The small town of Boquete sits in the highlands of Panama’s Chiriquí province, snugly fitted into a lush valley and surrounded by towering mountains, gushing streams, and abundant coffee farms. Though once a sleepy mountain town forgotten by time, Boquete is beginning to see more and more tourists these days, and for good reason – its natural beauty is astounding and its range of activities spectacular. Panama’s only volcano, Volcán Barú, lies only 9 km away, providing visitors with excellent hiking, nature viewing, and camping. Boquete’s other attractions include white-water rafting, canopy tours, hot springs, botanical gardens, and more.
The town of Boquete, with a resident population of about 4,000, lies on the east side of Volcán Barú, amidst an area bursting with life and vitality. Flower farms and coffee plantations dot the hillside, while friendly locals and eager tourists shuffle throughout the town square. Although it may appear as though Boquete’s tourist credentials are obvious, in fact, the town has only recently begun to receive international attention. Known for ages throughout Panama for its coffee, oranges, and annual flower festival, it was not until the mid-1990s that Boquete began receiving more than just a handful of tourists. At first, it was mainly just backpackers and the adventurous sort – those looking to climb the volcano or soak in the hot springs. However, when the North American magazine Modern Maturity rated Boquete as being one of the top six places in the world to retire in 2001, the older crowds began to roll in. Today, Boquete has a decently sized retiree community, most of who live in the hills just outside of town. Each year sees more and more ex-Pats, foreign investors, and new businesses being built. Still, Boquete has done well by retaining its small town charm, continuing to remain a uniquely picturesque, friendly, and refreshing place to visit.
A quick walk through town reveals why Boquete has remained in the Panamanian limelight – enclosed within a lush valley and bordered on the east by the swift Río Caldera, Boquete is quaint, clean, and calm. The downtown is composed of an assortment of shops, eateries, cafés, and parks. There is a wide range of amenities and services, including a 24-hour grocery store, several banks, and a few tourism agencies. The town square is located in the heart of it all, a shade-drenched spot filled with benches and locals. Adjacent to the square is the Parque de Las Madres, a fenced-in park with a large playground and attractive fountain. From here, the town branches out slowly into the hills, becoming increasingly more picturesque the farther one goes.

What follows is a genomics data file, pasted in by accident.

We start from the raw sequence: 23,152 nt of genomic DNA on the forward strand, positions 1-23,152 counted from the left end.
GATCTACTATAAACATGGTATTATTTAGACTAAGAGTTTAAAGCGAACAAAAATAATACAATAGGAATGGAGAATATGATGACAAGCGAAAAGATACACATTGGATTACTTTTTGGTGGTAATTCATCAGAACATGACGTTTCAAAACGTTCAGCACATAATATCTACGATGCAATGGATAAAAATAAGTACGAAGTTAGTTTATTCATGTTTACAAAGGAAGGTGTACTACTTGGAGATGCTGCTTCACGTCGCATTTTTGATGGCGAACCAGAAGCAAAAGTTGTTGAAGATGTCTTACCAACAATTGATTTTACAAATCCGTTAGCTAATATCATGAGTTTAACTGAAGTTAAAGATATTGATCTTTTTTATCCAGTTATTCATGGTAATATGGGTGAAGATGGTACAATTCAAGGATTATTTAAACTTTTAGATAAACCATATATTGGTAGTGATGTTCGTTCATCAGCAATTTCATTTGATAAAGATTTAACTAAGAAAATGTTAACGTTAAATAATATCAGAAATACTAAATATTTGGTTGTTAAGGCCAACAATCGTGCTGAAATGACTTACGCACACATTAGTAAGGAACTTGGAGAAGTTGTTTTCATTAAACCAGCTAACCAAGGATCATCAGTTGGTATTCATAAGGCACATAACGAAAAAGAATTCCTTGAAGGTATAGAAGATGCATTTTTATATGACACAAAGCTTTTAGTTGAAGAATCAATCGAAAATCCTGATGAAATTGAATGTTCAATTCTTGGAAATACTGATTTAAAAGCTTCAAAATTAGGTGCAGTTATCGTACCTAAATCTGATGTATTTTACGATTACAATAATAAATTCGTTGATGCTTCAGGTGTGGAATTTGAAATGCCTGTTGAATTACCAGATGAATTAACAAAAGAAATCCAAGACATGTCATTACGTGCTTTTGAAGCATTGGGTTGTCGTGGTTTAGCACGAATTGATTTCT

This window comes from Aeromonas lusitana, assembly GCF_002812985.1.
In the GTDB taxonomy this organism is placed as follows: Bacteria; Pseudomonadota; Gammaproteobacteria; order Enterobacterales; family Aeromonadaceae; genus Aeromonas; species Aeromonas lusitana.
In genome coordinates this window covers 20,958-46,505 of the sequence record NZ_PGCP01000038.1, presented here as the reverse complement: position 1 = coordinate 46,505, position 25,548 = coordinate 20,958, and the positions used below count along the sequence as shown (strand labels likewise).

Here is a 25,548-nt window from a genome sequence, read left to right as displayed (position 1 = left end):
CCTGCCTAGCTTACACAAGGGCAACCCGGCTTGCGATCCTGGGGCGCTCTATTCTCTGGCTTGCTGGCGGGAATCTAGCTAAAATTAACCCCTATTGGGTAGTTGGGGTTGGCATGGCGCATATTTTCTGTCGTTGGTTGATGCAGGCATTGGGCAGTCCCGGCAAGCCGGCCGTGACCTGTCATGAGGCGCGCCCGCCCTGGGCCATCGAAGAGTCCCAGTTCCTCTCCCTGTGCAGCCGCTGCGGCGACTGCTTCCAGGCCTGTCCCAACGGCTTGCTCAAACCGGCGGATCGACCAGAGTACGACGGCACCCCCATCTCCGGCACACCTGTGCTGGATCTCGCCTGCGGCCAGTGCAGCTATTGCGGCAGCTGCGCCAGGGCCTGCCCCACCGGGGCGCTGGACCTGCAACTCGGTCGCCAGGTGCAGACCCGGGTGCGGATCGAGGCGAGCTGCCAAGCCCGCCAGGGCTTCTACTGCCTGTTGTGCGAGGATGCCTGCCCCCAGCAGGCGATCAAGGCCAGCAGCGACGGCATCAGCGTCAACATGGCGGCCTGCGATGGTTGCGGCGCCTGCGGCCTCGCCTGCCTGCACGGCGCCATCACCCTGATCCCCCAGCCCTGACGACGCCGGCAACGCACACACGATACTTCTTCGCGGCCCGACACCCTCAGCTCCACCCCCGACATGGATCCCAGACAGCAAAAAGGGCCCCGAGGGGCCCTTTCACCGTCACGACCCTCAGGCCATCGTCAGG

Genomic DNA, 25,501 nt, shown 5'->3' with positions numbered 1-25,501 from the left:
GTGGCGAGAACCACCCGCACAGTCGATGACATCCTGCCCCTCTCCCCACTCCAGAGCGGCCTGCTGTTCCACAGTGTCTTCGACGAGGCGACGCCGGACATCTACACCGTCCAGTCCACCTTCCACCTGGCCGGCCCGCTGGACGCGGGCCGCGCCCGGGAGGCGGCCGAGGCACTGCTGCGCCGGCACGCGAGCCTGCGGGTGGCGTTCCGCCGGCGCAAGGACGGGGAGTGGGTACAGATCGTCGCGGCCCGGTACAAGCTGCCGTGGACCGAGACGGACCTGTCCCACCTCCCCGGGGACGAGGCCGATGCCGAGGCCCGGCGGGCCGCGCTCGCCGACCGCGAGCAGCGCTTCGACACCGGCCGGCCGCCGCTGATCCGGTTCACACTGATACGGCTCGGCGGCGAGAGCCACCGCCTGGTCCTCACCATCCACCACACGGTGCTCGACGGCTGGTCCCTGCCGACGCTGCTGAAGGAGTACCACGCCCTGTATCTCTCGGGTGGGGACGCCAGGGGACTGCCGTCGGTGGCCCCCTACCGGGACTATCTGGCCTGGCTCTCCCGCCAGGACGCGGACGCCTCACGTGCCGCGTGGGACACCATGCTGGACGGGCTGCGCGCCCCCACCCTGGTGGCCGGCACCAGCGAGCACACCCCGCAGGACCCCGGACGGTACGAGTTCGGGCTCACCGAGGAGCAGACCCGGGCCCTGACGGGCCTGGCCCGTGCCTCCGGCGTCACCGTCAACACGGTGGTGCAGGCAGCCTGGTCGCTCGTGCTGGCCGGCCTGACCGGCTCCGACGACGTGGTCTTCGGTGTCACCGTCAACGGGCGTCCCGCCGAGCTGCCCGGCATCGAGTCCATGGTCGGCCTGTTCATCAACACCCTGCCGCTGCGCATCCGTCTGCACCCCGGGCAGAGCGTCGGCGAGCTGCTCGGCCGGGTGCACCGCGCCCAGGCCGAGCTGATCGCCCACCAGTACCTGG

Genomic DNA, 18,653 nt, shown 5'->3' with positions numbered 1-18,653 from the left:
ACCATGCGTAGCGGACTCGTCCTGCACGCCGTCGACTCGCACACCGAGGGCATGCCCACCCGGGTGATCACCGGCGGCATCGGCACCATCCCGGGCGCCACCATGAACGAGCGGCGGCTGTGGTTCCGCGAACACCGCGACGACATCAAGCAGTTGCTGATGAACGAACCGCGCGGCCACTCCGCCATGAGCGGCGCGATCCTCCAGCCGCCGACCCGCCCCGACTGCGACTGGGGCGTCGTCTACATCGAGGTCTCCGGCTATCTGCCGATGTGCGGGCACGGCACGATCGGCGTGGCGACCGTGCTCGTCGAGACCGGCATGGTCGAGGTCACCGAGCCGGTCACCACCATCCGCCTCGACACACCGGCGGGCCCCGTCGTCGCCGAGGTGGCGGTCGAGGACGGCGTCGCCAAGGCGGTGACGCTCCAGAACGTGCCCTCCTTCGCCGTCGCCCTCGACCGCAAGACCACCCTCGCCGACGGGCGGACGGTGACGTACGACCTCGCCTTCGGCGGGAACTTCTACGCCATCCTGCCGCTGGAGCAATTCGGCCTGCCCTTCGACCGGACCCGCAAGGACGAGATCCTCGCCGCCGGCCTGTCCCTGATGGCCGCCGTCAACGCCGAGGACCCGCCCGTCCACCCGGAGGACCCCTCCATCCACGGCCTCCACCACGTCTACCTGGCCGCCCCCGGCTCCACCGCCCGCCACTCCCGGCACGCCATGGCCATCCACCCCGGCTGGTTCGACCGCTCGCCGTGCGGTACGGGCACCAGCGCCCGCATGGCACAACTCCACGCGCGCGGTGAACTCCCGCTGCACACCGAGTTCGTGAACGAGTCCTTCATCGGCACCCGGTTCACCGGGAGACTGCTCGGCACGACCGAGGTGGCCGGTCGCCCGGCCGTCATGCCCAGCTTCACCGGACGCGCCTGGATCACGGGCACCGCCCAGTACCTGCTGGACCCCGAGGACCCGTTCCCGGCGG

The countryside hosts an assortment of coffee farms and gardens, most of which can be toured. Visitors will likely enjoy an afternoon stroll through the quirky gardens of El Explorador and Mi Jardin Es Su Jardin, which contain well-groomed flowerbeds and ponds interspersed with wacky objects. For those interested in the animals, a trip to the wildlife sanctuary of Paradise Gardens is highly recommended. It hosts a menagerie of critters, which often include Geoffrey’s tamarins, white-faced capuchins, parrots, toucans, ocelots, and more.
Visitors looking for physical activity will likewise be satisfied. Volcán Barú is the highest point in Panama – 3,475 meters – with views from the top that stretch to both the Pacific and Caribbean coast. The volcano, which is part of the larger national park, is a burly 13 km hike to the top; however, after only 2 km on the trail, expansive vistas of the valley and the surrounding hillsides can be enjoyed. The Sendero Los Quetzales is another popular trail amongst hikers. Skirting along the north side of Barú, Sendero Los Quetzales ends in the pristine mountain town of Cerro Punta, and gives hikers the possibility of spotting one of the resplendent birds for which the trail is named.
If hiking isn’t your cup of tea, other activities within the Boquete area include white-water rafting, rock climbing, paintballing, zip-lining, four-wheeling, and horseback riding. Naturally, the best way to relax after a long day of activity is in the Los Pozos de Caldera hot springs. Situated a few kilometers southeast of Boquete, the rustic hot springs border a secluded stretch of forest along the Río Chiriquí and vary in temperature. Needless to say, their soothing waters will melt away any tension that may have developed during the day.
Every year Boquete throws the Feria de las Flores y El Café, a fair which showcases the area’s colorful flowers and fresh coffee. Its festivities, which include dancing, music, exhibits and more, draw thousands of Panamanians from throughout the country to Boquete, transforming the often-quiet town into a playground of merriment and activity.
Boquete is a 45-minute drive from the transportation hub of David, along a scenic highway that gives wonderful views of the rolling hillside. The alpine town of Cerro Punta is just on the other side of Volcán Barú, and can be accessed by road from David. Impossibly picturesque and temperate, Cerro Punta allows easy access to the Parque Internacional La Amistad.